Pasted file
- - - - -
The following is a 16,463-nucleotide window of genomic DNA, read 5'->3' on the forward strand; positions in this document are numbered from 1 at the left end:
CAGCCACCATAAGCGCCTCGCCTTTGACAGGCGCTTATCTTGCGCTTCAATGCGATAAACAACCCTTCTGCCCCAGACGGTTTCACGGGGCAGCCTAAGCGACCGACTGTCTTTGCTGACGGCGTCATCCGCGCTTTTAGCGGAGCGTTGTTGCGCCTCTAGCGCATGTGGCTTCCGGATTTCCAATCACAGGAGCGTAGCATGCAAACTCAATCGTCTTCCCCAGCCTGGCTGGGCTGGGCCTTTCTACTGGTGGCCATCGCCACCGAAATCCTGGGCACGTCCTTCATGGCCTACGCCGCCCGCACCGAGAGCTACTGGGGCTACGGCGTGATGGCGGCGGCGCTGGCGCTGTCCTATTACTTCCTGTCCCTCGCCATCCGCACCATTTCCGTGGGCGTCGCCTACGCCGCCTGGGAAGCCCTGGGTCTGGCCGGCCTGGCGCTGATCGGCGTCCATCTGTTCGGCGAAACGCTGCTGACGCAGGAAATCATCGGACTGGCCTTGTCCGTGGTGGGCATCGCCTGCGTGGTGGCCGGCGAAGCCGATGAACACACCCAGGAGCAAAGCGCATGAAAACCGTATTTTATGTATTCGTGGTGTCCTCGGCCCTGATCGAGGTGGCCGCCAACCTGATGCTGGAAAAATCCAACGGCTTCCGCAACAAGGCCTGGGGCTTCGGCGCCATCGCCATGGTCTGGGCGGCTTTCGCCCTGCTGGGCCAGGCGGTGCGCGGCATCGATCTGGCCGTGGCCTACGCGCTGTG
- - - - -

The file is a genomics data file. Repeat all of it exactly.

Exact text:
The following is a 16,463-nucleotide window of genomic DNA, read 5'->3' on the forward strand; positions in this document are numbered from 1 at the left end:
CAGCCACCATAAGCGCCTCGCCTTTGACAGGCGCTTATCTTGCGCTTCAATGCGATAAACAACCCTTCTGCCCCAGACGGTTTCACGGGGCAGCCTAAGCGACCGACTGTCTTTGCTGACGGCGTCATCCGCGCTTTTAGCGGAGCGTTGTTGCGCCTCTAGCGCATGTGGCTTCCGGATTTCCAATCACAGGAGCGTAGCATGCAAACTCAATCGTCTTCCCCAGCCTGGCTGGGCTGGGCCTTTCTACTGGTGGCCATCGCCACCGAAATCCTGGGCACGTCCTTCATGGCCTACGCCGCCCGCACCGAGAGCTACTGGGGCTACGGCGTGATGGCGGCGGCGCTGGCGCTGTCCTATTACTTCCTGTCCCTCGCCATCCGCACCATTTCCGTGGGCGTCGCCTACGCCGCCTGGGAAGCCCTGGGTCTGGCCGGCCTGGCGCTGATCGGCGTCCATCTGTTCGGCGAAACGCTGCTGACGCAGGAAATCATCGGACTGGCCTTGTCCGTGGTGGGCATCGCCTGCGTGGTGGCCGGCGAAGCCGATGAACACACCCAGGAGCAAAGCGCATGAAAACCGTATTTTATGTATTCGTGGTGTCCTCGGCCCTGATCGAGGTGGCCGCCAACCTGATGCTGGAAAAATCCAACGGCTTCCGCAACAAGGCCTGGGGCTTCGGCGCCATCGCCATGGTCTGGGCGGCTTTCGCCCTGCTGGGCCAGGCGGTGCGCGGCATCGATCTGGCCGTGGCCTACGCGCTGTG